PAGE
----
6 Reasons why Women are More Prone to Eye Problems than Men ? And What You can Do About It ?
The theory that women are more likely to suffer from eye problems than men has been around for a long time, but more and more studies are starting to prove that it’s more than an old wives’ tale.
One of the main studies conducted into this apparent trend was by the American Academy of Ophthalmology in 2010, and it found several reasons why women seem to be more prone to eye problems.
Here are Some of Those Reasons they Identified:
• Pregnancy –
Here’s an obvious difference between women and men, and the hormonal changes that our bodies go through during pregnancy can be as dramatic as the more visible physical changes, and the effects can be longer lasting. Your eyes can be affected by several factors that occur when you’re pregnant, including the hormones, water retention and blood circulation. You may not notice the damage that’s been done until long after your babies have grown up and left the nest, but that doesn’t mean it hasn’t been done.
• Dry eye disease –
What’s dry eye disease? It’s what happens when you’ve spent too long staring at screens (who doesn’t?) and you’ve got pain, irritation or dryness in your eyes. Around 300 million people suffer from it, but it’s more common for women, both young and old.
• Autoimmune diseases –
Women are also more likely to suffer from various autoimmune diseases like hyperthyroidism, lupus and Sjögren’s syndrome, all of which can cause eye problems.
• Age –
This is another quite simple one. Women make up 65% of all age-related macular degeneration for the obvious reason that women generally live longer than men and are therefore more like to suffer from age-related health problems. It’s swings and roundabouts, really.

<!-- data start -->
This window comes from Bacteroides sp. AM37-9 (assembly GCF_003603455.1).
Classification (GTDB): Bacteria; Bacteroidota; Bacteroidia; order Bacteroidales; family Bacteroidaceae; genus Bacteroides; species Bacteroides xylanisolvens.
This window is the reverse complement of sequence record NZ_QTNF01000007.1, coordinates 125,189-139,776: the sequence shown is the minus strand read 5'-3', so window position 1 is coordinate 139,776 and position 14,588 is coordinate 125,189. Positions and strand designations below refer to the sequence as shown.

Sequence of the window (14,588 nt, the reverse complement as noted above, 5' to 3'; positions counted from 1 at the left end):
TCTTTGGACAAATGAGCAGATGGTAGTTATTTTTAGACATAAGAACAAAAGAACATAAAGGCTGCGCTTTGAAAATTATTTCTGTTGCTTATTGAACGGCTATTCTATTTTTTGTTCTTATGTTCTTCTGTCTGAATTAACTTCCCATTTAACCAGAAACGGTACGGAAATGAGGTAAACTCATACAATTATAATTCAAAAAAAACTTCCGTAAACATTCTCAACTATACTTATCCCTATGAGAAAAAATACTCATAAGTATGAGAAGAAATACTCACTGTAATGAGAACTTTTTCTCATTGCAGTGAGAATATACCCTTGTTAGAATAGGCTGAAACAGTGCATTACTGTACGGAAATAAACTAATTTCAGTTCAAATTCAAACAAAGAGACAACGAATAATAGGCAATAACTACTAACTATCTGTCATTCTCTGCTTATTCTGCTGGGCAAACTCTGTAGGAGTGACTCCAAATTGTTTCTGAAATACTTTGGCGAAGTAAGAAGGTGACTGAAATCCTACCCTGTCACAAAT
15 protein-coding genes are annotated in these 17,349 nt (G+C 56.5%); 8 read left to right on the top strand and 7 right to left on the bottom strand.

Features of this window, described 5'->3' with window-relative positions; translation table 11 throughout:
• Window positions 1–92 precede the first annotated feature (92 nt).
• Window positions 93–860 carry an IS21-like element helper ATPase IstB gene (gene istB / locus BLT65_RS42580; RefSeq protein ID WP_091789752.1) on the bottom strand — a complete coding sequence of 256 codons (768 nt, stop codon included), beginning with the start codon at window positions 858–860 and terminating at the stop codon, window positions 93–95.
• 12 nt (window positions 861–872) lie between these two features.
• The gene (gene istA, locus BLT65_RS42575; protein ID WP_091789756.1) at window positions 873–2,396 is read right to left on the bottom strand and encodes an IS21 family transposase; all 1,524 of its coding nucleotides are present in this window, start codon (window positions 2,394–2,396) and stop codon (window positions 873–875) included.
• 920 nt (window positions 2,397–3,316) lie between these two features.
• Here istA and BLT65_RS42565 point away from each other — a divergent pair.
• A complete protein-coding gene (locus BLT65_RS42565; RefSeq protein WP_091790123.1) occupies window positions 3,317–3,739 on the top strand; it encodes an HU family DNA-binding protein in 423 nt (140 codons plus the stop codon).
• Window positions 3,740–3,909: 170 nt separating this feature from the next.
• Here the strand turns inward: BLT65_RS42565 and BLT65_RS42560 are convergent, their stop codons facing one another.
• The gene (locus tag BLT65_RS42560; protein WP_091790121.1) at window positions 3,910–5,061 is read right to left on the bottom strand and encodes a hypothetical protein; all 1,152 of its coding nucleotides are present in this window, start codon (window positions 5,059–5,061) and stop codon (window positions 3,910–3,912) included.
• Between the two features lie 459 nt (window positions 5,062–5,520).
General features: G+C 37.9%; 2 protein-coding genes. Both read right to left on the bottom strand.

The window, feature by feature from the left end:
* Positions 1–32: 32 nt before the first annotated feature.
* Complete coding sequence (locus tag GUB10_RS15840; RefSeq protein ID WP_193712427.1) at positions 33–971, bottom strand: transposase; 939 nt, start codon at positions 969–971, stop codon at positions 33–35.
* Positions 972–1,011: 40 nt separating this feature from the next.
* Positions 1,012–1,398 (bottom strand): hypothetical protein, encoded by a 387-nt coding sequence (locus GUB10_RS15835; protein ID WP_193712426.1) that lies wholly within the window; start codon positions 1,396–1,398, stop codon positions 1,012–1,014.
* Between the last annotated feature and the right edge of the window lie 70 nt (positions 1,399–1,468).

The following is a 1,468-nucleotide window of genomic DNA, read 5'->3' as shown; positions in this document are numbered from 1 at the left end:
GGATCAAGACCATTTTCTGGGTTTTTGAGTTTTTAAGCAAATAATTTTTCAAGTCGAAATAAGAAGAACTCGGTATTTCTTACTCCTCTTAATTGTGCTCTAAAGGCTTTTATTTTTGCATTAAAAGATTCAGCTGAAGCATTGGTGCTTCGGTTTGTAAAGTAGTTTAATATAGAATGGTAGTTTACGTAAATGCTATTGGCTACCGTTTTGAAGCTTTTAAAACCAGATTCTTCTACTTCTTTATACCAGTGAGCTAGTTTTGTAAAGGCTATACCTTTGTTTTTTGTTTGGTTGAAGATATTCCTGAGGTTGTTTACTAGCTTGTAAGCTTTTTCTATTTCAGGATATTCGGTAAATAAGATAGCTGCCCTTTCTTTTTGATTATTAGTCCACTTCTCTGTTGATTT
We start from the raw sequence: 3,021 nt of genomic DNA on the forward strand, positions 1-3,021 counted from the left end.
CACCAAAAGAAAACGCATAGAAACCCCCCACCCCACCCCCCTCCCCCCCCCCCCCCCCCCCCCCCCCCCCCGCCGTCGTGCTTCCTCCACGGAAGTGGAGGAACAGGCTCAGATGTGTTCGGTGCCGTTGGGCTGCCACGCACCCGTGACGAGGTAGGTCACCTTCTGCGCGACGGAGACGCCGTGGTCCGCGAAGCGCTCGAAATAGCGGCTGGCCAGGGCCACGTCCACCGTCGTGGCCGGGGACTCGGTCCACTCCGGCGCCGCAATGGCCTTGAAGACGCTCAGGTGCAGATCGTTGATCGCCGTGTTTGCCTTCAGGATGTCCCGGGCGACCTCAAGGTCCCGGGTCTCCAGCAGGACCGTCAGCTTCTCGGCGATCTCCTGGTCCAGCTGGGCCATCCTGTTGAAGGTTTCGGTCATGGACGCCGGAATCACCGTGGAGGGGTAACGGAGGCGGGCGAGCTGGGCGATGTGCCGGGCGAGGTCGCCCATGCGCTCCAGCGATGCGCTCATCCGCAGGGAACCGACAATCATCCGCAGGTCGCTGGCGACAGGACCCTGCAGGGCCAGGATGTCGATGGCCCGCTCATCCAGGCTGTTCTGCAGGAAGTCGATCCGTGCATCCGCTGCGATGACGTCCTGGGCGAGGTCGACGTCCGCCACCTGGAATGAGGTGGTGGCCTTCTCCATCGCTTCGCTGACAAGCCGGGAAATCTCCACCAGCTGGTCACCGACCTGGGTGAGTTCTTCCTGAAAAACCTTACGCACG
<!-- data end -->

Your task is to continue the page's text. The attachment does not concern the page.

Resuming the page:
• Glaucoma and Cataracts –
Cataracts happen when the lens becomes more blurred, while glaucoma is caused by pressure in the eyeball that leads to loss of sight. Women make up 61% of patients of both of these.
• Blindness –
Prevent Blindness America report that 66% of people who are blind are women, because there are more risk factors for us (based on social and economic factors), and also that only 9% of women even know this to be the case.
What Can Be Done About It ?
So, there’s the bad news, but what can be done about it? Here are some of the ways you can protect your eyes and buck the trends:
• Be healthy –
Smoking is a major factor in eye problems, with studies showing that it increases the risk of many of the issues mentioned above, like glaucoma, age-related degeneration, cataracts and dry eye syndrome. And that’s not even going into the many other health problems it causes. So ditch the cigarettes and swap them for vitamins A and C, zinc, omega-3, superfoods and other things that will boost your health in general and your eyes too.
• Get Your Eyes Examined –
Your body needs to be looked after and adults need eye tests every two years. If you’re a woman over 40, get a comprehensive, dilated eye examination.
• Know your history –
Many eye problems run in the family, so if anyone in your family has had glaucoma, cataracts or has gone blind, then you need to know about it and so does your doctor, so that steps can be taken to try and protect your eyes.
• Do the basics –
Your eyes are precious, so wear sunglasses with UV protection, don’t spend all day staring at screens, be careful with make-up (throw away any that is over 3 months old) and wear protective eye gear when required at work or at paintballing, etc.